Week Fourteen: National Immigrant Justice Center

“Extreme vetting” is the process of performing more rigorous security checks on individuals trying to enter the U.S. such as demanding cell phone contacts, social media passwords, and answers to questions regarding ideology. These cell phone searches are already occurring at the U.S./Mexico border, and the current administration is considering expanding extreme vetting to entry points across the country. The administration’s actions so far to ban and restrict immigration and visitation are already harming the U.S. economy. Tourism experts predict a $1.6 billion loss in direct economic spending from Mexico alone resulting from travel deterred by U.S. policy. European and Asian travelers also report being less likely to visit the U.S., and early signs show a 7% decrease in travel likely with current policies. The economic impacts could be even more substantial if extreme vetting is implemented.

This week, we donated to Heartland Alliance’s National Immigrant Justice Center (NIJC). For three decades, this important organization has been dedicated to ensuring human rights protections and access to justice for all immigrants, refugees and asylum seekers. NIJC provides legal services and public education, as well as advocates for policy reform. The organization serves over 8,000 people per year and achieves a 90% success rate in obtaining asylum for individuals fleeing persecution in their home countries.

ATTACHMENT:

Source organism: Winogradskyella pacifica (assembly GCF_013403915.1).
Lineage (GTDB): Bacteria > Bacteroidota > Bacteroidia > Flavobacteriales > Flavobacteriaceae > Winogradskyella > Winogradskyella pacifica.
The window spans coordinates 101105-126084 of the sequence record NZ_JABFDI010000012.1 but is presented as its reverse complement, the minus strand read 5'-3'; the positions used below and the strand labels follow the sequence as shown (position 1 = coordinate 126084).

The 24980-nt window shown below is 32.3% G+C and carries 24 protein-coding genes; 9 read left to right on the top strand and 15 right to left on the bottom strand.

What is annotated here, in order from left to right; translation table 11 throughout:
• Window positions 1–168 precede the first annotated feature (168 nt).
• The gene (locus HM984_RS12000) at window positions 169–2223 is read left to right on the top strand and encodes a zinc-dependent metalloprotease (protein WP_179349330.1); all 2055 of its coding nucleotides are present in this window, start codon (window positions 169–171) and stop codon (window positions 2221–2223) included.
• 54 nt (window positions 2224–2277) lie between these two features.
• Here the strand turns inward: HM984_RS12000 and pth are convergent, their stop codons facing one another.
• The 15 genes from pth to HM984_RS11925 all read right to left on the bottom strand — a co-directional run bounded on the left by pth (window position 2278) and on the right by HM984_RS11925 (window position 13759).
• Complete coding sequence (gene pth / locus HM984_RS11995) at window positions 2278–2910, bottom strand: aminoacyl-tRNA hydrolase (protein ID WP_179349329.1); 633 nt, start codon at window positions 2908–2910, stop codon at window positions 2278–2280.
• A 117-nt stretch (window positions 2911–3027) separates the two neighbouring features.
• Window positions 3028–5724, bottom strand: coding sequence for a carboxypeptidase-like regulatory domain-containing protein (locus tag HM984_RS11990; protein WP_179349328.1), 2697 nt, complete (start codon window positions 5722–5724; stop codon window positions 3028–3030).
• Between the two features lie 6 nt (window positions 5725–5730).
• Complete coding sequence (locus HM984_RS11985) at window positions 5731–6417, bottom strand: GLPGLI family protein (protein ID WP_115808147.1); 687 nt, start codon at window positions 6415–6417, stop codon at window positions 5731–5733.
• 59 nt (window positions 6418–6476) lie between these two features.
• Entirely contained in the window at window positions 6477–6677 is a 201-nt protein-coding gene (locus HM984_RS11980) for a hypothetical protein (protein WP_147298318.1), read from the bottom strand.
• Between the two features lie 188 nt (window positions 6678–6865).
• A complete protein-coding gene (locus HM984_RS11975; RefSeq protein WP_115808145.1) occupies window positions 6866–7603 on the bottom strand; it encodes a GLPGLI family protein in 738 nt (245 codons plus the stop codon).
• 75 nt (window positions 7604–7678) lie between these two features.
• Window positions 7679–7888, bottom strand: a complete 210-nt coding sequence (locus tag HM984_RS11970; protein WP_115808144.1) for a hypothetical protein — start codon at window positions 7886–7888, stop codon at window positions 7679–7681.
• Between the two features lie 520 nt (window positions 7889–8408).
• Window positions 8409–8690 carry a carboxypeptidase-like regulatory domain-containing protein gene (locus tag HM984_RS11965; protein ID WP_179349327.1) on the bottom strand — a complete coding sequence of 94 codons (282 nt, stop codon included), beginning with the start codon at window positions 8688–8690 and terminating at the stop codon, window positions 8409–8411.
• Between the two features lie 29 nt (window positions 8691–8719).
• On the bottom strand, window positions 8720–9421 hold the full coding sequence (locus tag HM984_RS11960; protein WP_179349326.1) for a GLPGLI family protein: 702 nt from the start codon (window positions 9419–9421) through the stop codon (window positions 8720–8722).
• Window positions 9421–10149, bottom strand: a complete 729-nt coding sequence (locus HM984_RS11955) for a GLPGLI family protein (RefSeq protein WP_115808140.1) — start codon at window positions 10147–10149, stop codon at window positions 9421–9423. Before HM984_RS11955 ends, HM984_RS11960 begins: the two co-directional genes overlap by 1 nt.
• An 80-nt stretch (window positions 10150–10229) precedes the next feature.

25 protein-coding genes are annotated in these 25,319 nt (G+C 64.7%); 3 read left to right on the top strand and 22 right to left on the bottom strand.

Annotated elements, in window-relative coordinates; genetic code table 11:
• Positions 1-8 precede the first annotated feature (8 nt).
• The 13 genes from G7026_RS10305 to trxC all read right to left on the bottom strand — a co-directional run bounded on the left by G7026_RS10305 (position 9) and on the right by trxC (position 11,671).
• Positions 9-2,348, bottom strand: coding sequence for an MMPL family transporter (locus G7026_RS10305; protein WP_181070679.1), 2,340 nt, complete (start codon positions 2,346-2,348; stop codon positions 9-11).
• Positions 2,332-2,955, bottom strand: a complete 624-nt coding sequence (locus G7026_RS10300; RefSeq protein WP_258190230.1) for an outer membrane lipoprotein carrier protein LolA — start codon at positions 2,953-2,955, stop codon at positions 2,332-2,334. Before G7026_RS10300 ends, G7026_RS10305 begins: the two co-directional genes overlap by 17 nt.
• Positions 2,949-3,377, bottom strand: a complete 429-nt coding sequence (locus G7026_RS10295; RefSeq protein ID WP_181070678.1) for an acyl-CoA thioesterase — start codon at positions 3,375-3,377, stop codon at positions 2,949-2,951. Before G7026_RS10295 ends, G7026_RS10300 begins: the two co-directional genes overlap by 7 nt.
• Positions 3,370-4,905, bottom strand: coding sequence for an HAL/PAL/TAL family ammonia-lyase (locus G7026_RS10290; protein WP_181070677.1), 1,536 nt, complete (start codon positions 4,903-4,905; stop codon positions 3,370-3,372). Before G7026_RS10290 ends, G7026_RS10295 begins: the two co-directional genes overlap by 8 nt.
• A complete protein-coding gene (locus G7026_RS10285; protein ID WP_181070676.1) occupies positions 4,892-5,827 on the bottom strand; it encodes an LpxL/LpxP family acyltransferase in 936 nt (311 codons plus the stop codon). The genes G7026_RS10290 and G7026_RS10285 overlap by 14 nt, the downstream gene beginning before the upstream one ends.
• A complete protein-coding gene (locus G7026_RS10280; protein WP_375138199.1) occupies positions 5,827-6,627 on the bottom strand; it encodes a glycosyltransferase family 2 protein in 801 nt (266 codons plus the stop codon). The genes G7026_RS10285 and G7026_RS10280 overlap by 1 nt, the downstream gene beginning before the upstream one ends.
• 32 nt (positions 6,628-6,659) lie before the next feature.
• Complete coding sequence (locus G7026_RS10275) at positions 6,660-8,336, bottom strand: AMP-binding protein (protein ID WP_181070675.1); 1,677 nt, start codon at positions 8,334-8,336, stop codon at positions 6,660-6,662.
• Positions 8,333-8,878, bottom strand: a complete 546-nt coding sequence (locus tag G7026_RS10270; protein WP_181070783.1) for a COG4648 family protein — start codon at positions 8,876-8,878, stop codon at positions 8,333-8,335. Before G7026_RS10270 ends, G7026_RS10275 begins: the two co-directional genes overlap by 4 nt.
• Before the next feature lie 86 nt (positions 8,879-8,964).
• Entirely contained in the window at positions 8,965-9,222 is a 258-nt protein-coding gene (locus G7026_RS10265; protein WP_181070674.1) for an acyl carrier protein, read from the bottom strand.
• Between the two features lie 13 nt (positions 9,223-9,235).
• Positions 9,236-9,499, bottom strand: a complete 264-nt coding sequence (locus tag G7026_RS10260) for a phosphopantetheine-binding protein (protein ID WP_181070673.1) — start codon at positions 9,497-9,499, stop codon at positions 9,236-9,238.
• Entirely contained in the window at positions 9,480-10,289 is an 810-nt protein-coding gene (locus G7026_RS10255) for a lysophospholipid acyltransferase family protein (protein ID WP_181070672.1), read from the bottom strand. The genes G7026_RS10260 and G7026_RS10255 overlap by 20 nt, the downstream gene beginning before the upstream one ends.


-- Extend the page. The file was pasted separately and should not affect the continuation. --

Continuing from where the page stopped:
We are a nation of immigrants, and our democracy is built on the principles of freedom and justice. These “extreme vetting” policies infringe on individuals’ privacy and create an insider/outsider mentality that portrays the United States as a nation of fear and exclusiveness. We believe that organizations such as the NIJC are especially crucial during this divisive time in our history, helping to protect people in danger of persecution and violence, and working to secure justice for immigrants facing discrimination. We all come from an immigrant heritage, and we need to help each other. As George Washington himself said: “The bosom of America is open to receive not only the Opulent and respected Stranger, but the oppressed and persecuted of all Nations and Religions; whom we shall welcome to a participation of all our rights and privileges…”